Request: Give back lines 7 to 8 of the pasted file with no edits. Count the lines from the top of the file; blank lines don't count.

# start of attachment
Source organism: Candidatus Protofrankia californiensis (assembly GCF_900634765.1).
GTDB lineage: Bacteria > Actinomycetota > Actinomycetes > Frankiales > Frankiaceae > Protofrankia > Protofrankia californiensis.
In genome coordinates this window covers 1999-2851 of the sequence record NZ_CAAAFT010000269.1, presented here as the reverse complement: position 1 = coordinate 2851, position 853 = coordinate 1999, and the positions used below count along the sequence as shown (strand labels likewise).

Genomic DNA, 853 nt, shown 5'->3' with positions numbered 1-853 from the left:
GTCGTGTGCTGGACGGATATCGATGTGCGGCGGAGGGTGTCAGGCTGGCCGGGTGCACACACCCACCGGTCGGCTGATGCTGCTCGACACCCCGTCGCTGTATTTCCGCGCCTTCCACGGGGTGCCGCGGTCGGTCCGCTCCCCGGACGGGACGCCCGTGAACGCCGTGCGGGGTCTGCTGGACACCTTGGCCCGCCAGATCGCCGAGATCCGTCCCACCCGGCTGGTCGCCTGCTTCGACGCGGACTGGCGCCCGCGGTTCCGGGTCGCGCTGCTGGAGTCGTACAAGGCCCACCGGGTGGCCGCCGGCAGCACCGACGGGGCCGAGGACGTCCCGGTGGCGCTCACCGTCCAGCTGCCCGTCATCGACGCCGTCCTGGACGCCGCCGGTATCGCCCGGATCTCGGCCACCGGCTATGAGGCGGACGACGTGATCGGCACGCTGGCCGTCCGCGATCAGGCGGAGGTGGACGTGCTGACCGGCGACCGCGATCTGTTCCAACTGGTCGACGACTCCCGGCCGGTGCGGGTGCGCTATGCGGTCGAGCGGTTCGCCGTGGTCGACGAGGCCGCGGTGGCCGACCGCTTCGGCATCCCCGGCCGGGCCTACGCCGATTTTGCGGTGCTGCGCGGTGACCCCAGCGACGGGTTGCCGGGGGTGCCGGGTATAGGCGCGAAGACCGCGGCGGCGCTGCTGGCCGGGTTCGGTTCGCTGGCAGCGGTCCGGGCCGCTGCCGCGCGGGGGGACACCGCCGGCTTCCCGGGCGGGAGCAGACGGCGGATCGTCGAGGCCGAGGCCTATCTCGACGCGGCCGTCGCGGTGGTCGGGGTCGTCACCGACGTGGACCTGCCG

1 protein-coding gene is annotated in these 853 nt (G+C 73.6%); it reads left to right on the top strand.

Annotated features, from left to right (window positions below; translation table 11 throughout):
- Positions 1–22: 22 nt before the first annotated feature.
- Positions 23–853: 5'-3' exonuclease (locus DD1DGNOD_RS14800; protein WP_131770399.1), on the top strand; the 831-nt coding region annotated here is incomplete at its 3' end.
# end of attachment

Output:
Annotated features, from left to right (window positions below; translation table 11 throughout):
- Positions 1–22: 22 nt before the first annotated feature.